>>> seconds.
>>> Daniel
>> Did you run an explainplanfor yourquery? Did you create spatial indexes?
>> Shakespeare
> First of all: Thanks for your effort! I appreciate it.
> The reason I did not use any index stuctures is, that I wanted to
> compare the performance of built-in functions with my own
> implementations. Therefore, I run the following  queries, which are
> executed similarly (see execution plans below):
> Q1: SELECT COUNT(*) FROM /*+ ordered */
> 	oracle_triangles t1, oracle_triangles t2
> 	WHERE SDO_GEOM.RELATE(t1.triangle, 'contains', t2.triangle, 0.001) <>
> 	  AND <>
> Q2: SELECT COUNT(*) FROM /*+ ordered */
> 	my_triangles t1, my_triangles d2
> 	WHERE t1.contains(VALUE(t2)) = 1
> 	  AND <>;
> Execution Plan for Q1:
> Operation
> Object                  COST
> ------------------------------
> ------------------------------      ----------
> SELECT STATEMENT ()                                               2068
> 2068
>    TABLE ACCESS (FULL)         oracle_triangles                 6
>    TABLE ACCESS (FULL)         oracle_triangles                 4
> Execution Plan for Q2:
> Operation
> Object                   COST
> ------------------------------
> ------------------------------      ----------
> SELECT STATEMENT ()                                               1801
> 1801
>    TABLE ACCESS (FULL)         my_triangles                     5
>    TABLE ACCESS (FULL)         my_triangles                     4
> In PostgreSQL I do not use any indexes either, so the queries also
> involve a nested loops join using full table scans.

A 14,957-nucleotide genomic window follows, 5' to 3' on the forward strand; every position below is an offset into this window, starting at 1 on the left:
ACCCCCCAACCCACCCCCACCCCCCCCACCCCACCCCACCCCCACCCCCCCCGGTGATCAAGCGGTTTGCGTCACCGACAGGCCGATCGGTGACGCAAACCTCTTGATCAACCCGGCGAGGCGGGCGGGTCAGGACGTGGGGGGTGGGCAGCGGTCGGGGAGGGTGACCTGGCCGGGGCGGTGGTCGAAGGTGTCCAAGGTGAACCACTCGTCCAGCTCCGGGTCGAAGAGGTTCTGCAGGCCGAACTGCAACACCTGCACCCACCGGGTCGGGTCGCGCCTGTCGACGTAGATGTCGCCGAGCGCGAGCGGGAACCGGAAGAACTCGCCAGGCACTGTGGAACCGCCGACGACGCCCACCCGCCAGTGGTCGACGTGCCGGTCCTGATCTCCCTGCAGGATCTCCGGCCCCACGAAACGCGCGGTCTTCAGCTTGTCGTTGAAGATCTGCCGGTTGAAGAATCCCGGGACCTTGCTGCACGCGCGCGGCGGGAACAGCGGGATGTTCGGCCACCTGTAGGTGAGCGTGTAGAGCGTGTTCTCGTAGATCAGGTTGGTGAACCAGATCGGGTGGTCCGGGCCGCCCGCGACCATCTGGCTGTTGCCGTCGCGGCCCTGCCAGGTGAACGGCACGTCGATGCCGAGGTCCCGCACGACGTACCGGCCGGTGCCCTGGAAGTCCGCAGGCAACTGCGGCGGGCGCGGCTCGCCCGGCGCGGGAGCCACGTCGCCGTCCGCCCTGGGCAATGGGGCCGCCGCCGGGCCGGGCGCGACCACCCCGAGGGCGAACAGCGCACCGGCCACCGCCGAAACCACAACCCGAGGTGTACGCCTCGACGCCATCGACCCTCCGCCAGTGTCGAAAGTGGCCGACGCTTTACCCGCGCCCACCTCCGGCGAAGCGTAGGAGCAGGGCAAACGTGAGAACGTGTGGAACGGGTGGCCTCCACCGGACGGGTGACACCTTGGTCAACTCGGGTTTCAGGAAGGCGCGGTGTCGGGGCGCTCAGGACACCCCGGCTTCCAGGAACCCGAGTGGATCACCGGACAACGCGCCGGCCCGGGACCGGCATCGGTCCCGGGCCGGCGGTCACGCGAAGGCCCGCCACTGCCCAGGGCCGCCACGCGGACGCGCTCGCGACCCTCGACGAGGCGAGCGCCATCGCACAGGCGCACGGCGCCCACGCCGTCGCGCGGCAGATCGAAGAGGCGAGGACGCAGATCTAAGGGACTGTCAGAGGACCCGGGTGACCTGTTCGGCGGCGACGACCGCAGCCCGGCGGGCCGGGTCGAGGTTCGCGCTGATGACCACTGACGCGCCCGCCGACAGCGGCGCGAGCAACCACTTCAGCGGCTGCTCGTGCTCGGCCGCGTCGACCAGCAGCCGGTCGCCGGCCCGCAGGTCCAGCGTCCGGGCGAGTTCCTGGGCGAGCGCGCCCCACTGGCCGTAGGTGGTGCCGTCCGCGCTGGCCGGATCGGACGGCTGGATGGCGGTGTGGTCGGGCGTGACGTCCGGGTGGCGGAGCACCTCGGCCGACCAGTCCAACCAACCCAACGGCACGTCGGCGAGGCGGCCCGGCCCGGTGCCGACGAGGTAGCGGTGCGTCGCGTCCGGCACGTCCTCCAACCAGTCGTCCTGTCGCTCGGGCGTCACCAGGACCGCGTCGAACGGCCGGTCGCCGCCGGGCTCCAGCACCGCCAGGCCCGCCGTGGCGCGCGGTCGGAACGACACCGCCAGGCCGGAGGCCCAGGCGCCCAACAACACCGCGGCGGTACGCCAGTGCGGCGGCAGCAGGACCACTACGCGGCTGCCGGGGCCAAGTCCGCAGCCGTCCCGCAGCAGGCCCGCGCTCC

> Although the experimental settings equal for each query and each dbms,
> I still observe tremendous  performance
> differences that I just cannot explain.
> Daniel

That is because SDO_GEOM.RELATE is built to USE indexes.

It's like filling a car with the wrong fuel and wonder why it's so slow... Or wonder why you can push a bike a lot faster than a car.

I'm sure your algorithm can't calculate a relation between geometries with 62773 points... you'll find that SDO_GEOM.RELATE will hardly be any slower than with the triangles.
/*+ ordered */ without indexes makes no sense here....

By the way: using Oracle Spatial (even with Oracle XE) requires an extra license. Only Oracle Locator may be used for free with XE. This explicitly applies to SDO_GEOM functions and procedures, with the exception of


 From the docs:

In general, Locator includes the data types, operators, and indexing capabilities of Oracle Spatial, along with a limited set of the functions and procedures of Spatial. The Locator features include the following:

An object type (SDO_GEOMETRY) that describes and supports any type of geometry
A spatial indexing capability that lets you create spatial indexes on geometry data
Spatial operators (described in Chapter 11) that use the spatial index for performing spatial queries
Some geometry functions and the SDO_AGGR_MBR spatial aggregate function Coordinate system support for explicit geometry and layer transformations (SDO_CS.TRANSFORM function and SDO_CS.TRANSFORM_LAYER procedure, described in Chapter 13)
Tuning functions and procedures (SDO_TUNE package, described in Chapter 19) Spatial utility functions (SDO_UTIL package, described in Chapter 20) Integration with Oracle Application Server 10g

Much confusion exists about what is licensed and what is not with Locator. What is actually licensed is clearly documented in Appendix B of the Spatial User guide. Because, this article concentrates on the SDO_GEOM package functions and procedures, we note that only those functions listed in Table B-1 are licensed. These are:



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Shakespeare Received on Sun Nov 23 2008 - 10:12:07 CST

Original text of this message